Shared parental leave: the basics

Dad-and-baby

Shared parental leave comes in early next year, introducing some significant changes to the existing regime of family-friendly leave. The aim is to give working parents more flexibility over how they share childcare. In particular, employers will have to get used to the idea of employees taking multiple periods of leave during their child’s first year.

HR professionals listening to the recent Personnel Today webinar on preparing your organisation for the new right were asked to submit their questions on how shared parental leave will operate. The answers to some of these are being added to the XpertHR FAQs section in the coming weeks.

We start off with a look at the basics of how shared parental leave will operate and how it fits in with existing family leave arrangements.

How will shared parental leave operate?

Shared parental leave is aimed at giving parents more flexibility over how they share childcare during the first year of their child’s life. They will be able to take it in turns to have periods of leave to care for the child, and/or take leave at the same time as each other.

A mother who meets the eligibility requirements will be able to bring her maternity leave to an end and choose to take shared parental leave with her partner, who must also meet the relevant eligibility requirements. Up to 50 weeks’ shared parental leave can be shared between the parents. The amount of shared parental leave that the parents can take between them is 52 weeks, minus the amount of maternity leave taken by the mother. The compulsory maternity leave period is reserved for the mother, therefore the mother cannot curtail her maternity leave until two weeks (or four weeks for factory workers) after the birth. However, the mother’s partner can begin a period of shared parental leave at any time from the date of the child’s birth. All leave must be taken within the first 52 weeks following the birth.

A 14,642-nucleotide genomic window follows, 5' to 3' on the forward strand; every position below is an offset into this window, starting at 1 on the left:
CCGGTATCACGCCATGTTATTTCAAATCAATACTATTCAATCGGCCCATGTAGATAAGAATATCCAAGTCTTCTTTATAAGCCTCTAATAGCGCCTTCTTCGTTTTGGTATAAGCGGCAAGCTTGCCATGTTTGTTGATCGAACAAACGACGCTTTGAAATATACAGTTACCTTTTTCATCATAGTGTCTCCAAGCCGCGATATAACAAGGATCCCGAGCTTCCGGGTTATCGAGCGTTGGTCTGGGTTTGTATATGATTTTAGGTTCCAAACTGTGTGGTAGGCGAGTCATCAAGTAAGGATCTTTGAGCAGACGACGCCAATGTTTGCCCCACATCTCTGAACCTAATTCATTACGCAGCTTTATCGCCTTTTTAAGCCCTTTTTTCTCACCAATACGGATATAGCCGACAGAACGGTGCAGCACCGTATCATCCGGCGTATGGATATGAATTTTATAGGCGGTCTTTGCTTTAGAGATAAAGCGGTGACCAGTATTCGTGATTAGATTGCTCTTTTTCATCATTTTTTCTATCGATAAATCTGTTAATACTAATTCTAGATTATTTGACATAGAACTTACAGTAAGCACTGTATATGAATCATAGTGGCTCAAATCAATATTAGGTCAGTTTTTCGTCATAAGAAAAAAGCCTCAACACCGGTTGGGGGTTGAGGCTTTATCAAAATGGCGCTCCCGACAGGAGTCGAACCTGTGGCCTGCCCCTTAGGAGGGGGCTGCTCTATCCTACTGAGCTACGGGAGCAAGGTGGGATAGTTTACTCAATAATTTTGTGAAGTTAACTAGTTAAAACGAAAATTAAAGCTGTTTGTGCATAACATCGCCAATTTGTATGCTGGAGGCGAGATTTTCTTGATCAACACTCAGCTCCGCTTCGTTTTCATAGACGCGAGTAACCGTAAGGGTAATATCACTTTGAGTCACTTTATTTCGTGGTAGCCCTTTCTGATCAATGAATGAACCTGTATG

The leave does not have to be taken in one continuous block; employees can return to work and then take a further period of shared parental leave.

For more information, including when an employer can refuse a request for discontinuous leave, see How will shared parental leave operate?

What is the difference between shared parental leave and additional paternity leave?

Additional paternity leave is being abolished and replaced by shared parental leave.

Under the additional paternity leave provisions, which were introduced in 2011, the mother of a child can return to work before the end of her maternity leave, allowing the father, or mother’s partner, to take up to 26 weeks’ additional paternity leave.

The main differences between shared parental leave and additional paternity leave include the fact that:

  • parents can take shared parental leave at the same time as each other; whereas a father can take additional paternity leave only once the mother has returned to work; and
  • shared parental leave can be taken in multiple periods; whereas additional paternity leave must be taken in one block.

For more information on the differences, see What is the difference between shared parental leave and additional paternity leave?

Can employees still take ordinary paternity leave once shared parental leave is in force?

Yes, eligible employees will still be able to take one or two weeks’ ordinary paternity leave within the first 56 days following the child’s birth, once shared parental leave is in force. However there is some limitation on this right.

For more information, see Can employees still take ordinary paternity leave once shared parental leave is in force?

Other FAQs on the basics of shared parental leave recently published on XpertHR include:

Comments are closed.